The Maastricht Fair: Art and Antiques from Around the World
Commonly called "Maastricht", the fair, which is held in Maastricht, The Netherlands, this is where some of the most distinguished dealers, academics, art critics and collectors in the world gather once a year.
Maastricht was once two separate international fairs until they were merged to form the The European Fine Art Fair. Here, visitors will have the opportunity to view and buy genuine masterpieces from Bruegel to Bacon in addition to some of the world's finest antiques and antiquities.
Perhaps no where else will you find such rigorous investigation of their quality, condition and authenticity. Indeed, there are no fewer than 25 different vetting committees, consisting of 150 international experts, specialized in the fields that are presented at the fair. Each object is examined for its quality, authenticity and condition. Works of art that don't meet the high standards of the The European Fine Art Fair are removed from the stands and locked away until after the fair. In addition, the Art Loss Register, the world's largest database of stolen art, checks the objects against their lists of reported art theft, thus enabling collectors to acquire works of art at the Fair with the highest level of confidence.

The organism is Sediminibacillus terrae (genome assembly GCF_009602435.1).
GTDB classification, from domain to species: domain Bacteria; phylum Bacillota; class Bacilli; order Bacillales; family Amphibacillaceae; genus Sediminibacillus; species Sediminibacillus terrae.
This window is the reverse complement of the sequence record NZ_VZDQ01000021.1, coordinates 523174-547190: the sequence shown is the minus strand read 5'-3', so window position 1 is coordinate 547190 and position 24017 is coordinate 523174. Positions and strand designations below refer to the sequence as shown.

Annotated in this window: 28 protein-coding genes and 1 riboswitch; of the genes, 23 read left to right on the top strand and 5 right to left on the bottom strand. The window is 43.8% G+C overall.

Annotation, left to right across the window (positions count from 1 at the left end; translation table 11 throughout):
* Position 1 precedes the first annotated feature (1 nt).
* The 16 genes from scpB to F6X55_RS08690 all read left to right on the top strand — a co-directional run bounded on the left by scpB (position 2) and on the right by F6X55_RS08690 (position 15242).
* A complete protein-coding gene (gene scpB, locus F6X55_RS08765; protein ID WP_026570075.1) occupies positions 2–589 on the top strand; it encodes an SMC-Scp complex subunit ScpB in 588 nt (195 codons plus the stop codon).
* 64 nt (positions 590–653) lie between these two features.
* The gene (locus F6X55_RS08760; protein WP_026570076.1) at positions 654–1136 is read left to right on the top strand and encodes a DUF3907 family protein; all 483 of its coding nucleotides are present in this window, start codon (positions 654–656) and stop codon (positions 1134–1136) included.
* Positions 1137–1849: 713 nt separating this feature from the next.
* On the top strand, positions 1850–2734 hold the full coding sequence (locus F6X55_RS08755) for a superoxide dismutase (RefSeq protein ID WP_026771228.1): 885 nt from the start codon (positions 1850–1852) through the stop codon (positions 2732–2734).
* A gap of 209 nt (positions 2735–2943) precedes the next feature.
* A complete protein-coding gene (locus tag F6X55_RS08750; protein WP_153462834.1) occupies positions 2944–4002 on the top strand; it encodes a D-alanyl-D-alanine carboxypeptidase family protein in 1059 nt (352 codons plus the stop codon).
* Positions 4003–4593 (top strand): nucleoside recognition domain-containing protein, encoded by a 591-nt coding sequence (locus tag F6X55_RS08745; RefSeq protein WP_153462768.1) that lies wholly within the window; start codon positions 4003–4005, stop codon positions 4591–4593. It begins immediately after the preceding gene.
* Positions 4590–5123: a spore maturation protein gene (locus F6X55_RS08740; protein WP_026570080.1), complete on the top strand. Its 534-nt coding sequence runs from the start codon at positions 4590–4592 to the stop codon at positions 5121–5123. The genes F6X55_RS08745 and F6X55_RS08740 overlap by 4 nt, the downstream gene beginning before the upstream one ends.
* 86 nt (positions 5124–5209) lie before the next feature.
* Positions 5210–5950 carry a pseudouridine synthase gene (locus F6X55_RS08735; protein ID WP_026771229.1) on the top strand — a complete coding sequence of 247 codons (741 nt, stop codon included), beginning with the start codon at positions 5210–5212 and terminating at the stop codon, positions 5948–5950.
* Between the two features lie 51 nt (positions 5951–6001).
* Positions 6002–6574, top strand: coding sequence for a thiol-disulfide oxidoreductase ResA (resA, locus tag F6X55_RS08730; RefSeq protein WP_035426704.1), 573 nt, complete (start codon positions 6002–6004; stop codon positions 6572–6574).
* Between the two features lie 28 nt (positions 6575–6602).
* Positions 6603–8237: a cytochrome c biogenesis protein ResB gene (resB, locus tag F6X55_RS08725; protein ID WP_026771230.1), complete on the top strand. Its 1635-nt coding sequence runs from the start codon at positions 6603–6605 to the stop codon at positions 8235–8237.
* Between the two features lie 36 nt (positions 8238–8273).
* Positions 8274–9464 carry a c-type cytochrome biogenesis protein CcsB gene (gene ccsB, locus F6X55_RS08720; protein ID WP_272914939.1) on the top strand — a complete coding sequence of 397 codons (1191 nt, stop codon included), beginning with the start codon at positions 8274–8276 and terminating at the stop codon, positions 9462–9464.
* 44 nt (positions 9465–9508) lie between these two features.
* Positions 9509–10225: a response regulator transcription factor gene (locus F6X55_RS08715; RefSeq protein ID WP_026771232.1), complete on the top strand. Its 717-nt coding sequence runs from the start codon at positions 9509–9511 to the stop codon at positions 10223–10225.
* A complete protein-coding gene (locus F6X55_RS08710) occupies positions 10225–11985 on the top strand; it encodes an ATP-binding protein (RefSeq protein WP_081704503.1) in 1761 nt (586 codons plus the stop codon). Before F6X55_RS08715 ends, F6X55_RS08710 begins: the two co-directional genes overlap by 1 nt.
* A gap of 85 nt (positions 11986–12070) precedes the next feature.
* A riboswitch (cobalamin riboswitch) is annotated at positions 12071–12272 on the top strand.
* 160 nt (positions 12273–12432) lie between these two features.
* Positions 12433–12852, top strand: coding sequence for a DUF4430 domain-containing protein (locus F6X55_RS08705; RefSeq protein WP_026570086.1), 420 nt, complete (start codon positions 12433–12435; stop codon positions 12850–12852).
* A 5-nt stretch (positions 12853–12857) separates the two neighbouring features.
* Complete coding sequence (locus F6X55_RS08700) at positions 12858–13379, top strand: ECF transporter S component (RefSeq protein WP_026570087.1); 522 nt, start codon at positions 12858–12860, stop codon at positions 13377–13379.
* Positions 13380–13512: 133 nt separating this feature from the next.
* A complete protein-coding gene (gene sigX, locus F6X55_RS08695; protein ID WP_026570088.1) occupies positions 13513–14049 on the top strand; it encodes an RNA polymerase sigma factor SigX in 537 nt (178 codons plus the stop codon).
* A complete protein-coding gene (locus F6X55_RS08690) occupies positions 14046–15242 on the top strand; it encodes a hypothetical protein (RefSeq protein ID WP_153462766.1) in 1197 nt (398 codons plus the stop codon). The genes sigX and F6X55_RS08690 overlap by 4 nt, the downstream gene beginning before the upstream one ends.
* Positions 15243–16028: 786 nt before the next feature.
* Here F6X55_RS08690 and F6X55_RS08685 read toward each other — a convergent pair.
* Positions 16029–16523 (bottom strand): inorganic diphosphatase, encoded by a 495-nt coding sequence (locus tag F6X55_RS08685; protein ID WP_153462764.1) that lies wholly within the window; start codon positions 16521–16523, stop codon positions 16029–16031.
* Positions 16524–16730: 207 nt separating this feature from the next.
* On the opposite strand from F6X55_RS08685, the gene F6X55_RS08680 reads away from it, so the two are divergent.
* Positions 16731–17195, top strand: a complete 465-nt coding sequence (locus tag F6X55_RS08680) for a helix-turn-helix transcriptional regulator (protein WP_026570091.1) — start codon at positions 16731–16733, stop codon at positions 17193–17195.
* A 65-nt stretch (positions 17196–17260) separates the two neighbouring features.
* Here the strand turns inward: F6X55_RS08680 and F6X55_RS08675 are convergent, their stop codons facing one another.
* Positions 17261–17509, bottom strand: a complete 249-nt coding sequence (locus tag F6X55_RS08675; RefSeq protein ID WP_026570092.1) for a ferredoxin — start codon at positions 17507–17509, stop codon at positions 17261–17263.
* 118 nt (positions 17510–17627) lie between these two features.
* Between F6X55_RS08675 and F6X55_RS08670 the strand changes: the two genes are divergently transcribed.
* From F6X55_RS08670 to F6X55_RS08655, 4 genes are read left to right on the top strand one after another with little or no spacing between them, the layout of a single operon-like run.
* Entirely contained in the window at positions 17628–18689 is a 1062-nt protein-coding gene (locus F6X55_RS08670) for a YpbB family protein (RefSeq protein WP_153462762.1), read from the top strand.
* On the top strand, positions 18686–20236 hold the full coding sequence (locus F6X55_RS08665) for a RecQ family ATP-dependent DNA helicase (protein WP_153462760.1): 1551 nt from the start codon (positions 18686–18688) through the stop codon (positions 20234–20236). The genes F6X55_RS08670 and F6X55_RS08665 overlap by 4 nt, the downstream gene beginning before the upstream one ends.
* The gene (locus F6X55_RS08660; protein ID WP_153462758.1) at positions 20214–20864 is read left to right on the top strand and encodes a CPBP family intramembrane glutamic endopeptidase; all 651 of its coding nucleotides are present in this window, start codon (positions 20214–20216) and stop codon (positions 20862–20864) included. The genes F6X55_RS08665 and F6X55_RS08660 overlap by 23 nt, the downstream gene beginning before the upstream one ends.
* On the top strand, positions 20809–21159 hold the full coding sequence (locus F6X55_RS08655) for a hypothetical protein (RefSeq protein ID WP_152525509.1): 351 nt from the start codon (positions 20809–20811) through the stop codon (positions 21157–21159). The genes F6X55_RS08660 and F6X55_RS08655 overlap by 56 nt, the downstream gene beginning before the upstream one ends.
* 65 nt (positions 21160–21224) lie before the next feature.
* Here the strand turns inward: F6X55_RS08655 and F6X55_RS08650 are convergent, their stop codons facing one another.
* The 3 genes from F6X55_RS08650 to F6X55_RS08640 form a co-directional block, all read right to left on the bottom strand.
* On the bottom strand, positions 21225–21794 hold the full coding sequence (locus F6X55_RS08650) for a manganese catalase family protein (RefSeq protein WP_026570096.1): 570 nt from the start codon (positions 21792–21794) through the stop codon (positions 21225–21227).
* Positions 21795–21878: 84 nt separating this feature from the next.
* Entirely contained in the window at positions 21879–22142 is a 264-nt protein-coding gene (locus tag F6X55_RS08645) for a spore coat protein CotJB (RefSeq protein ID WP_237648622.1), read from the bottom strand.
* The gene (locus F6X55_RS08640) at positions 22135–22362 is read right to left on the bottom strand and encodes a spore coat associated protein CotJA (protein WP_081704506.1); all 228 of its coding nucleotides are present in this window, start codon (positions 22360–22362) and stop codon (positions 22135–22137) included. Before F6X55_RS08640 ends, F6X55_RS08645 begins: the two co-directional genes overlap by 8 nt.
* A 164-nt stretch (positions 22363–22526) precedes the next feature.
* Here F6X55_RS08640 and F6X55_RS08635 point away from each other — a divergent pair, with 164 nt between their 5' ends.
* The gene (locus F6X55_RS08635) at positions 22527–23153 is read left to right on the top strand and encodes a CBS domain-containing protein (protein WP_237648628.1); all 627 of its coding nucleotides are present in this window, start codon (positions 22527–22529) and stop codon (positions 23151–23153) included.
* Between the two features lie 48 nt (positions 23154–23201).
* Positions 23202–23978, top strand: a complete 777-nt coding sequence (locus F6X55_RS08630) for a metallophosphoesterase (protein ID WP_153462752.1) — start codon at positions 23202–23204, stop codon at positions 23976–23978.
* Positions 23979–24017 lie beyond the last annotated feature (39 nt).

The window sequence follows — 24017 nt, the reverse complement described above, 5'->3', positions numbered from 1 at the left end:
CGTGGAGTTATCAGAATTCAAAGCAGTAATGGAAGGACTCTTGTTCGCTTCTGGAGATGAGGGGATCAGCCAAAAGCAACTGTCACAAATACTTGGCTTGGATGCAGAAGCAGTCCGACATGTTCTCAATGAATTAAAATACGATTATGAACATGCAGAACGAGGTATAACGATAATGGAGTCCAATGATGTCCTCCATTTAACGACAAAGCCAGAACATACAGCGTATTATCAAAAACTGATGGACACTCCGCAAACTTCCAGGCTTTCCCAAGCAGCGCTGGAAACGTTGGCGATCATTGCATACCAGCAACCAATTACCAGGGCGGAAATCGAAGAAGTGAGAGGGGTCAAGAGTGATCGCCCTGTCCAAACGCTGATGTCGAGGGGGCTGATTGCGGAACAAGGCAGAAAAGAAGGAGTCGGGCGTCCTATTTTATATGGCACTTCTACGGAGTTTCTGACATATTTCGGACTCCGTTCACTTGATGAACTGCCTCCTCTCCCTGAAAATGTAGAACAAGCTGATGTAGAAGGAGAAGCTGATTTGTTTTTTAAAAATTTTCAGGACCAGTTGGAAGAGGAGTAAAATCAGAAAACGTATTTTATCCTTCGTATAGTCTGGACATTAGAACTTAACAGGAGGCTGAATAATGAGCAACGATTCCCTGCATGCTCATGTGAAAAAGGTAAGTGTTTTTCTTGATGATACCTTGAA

The rough estimate for the total value of the objects presented at Maastricht exceeds $1 billion, which doesn't even include the magnificent contemporary jewelry section. All works of art shown by exhibitors at the fair are for sale (apart from stand furniture). The fair is 30,500 square meters, which is roughly the size of six football (or soccer) fields. Typically, there are 240 art and antiques dealers from 15 countries who exhibit at the fair; approximately 82% of the participants are non-Dutch.